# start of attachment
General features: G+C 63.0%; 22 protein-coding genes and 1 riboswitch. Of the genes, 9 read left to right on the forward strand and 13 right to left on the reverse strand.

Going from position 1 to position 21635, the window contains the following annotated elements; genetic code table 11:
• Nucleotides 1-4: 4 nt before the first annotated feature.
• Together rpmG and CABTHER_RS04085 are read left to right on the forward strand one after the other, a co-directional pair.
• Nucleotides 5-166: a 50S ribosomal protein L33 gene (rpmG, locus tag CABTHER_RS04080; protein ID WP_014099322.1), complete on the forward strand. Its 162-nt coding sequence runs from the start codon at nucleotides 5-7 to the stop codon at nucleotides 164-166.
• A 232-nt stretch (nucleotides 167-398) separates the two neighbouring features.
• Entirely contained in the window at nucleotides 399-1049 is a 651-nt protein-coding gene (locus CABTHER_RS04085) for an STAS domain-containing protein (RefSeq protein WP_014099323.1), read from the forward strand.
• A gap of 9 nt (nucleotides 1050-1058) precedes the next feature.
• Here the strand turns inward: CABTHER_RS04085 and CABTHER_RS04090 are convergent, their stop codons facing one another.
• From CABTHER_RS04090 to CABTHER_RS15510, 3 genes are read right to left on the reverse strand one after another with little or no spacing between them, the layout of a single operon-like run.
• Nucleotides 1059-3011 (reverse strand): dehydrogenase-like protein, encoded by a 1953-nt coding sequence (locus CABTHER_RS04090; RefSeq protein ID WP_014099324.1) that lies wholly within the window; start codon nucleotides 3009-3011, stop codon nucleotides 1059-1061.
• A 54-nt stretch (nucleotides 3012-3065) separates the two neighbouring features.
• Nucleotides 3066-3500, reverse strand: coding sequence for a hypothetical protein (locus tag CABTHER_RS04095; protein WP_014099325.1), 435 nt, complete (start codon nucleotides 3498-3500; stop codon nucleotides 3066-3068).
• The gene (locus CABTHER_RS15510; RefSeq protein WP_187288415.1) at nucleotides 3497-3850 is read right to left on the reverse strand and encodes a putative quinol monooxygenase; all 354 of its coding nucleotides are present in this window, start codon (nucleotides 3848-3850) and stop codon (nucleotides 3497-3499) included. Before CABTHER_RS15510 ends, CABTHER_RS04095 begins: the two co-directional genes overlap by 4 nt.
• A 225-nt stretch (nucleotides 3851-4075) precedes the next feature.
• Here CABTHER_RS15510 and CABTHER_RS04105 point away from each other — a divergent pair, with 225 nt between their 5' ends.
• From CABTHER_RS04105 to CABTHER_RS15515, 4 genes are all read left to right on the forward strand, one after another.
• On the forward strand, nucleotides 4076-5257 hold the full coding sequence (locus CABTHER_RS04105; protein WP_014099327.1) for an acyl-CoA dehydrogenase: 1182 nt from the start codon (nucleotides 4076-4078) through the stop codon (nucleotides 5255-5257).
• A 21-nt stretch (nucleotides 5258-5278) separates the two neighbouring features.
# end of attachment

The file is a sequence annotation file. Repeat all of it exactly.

General features: G+C 63.0%; 22 protein-coding genes and 1 riboswitch. Of the genes, 9 read left to right on the forward strand and 13 right to left on the reverse strand.

Going from position 1 to position 21635, the window contains the following annotated elements; genetic code table 11:
• Nucleotides 1-4: 4 nt before the first annotated feature.
• Together rpmG and CABTHER_RS04085 are read left to right on the forward strand one after the other, a co-directional pair.
• Nucleotides 5-166: a 50S ribosomal protein L33 gene (rpmG, locus tag CABTHER_RS04080; protein ID WP_014099322.1), complete on the forward strand. Its 162-nt coding sequence runs from the start codon at nucleotides 5-7 to the stop codon at nucleotides 164-166.
• A 232-nt stretch (nucleotides 167-398) separates the two neighbouring features.
• Entirely contained in the window at nucleotides 399-1049 is a 651-nt protein-coding gene (locus CABTHER_RS04085) for an STAS domain-containing protein (RefSeq protein WP_014099323.1), read from the forward strand.
• A gap of 9 nt (nucleotides 1050-1058) precedes the next feature.
• Here the strand turns inward: CABTHER_RS04085 and CABTHER_RS04090 are convergent, their stop codons facing one another.
• From CABTHER_RS04090 to CABTHER_RS15510, 3 genes are read right to left on the reverse strand one after another with little or no spacing between them, the layout of a single operon-like run.
• Nucleotides 1059-3011 (reverse strand): dehydrogenase-like protein, encoded by a 1953-nt coding sequence (locus CABTHER_RS04090; RefSeq protein ID WP_014099324.1) that lies wholly within the window; start codon nucleotides 3009-3011, stop codon nucleotides 1059-1061.
• A 54-nt stretch (nucleotides 3012-3065) separates the two neighbouring features.
• Nucleotides 3066-3500, reverse strand: coding sequence for a hypothetical protein (locus tag CABTHER_RS04095; protein WP_014099325.1), 435 nt, complete (start codon nucleotides 3498-3500; stop codon nucleotides 3066-3068).
• The gene (locus CABTHER_RS15510; RefSeq protein WP_187288415.1) at nucleotides 3497-3850 is read right to left on the reverse strand and encodes a putative quinol monooxygenase; all 354 of its coding nucleotides are present in this window, start codon (nucleotides 3848-3850) and stop codon (nucleotides 3497-3499) included. Before CABTHER_RS15510 ends, CABTHER_RS04095 begins: the two co-directional genes overlap by 4 nt.
• A 225-nt stretch (nucleotides 3851-4075) precedes the next feature.
• Here CABTHER_RS15510 and CABTHER_RS04105 point away from each other — a divergent pair, with 225 nt between their 5' ends.
• From CABTHER_RS04105 to CABTHER_RS15515, 4 genes are all read left to right on the forward strand, one after another.
• On the forward strand, nucleotides 4076-5257 hold the full coding sequence (locus CABTHER_RS04105; protein WP_014099327.1) for an acyl-CoA dehydrogenase: 1182 nt from the start codon (nucleotides 4076-4078) through the stop codon (nucleotides 5255-5257).
• A 21-nt stretch (nucleotides 5258-5278) separates the two neighbouring features.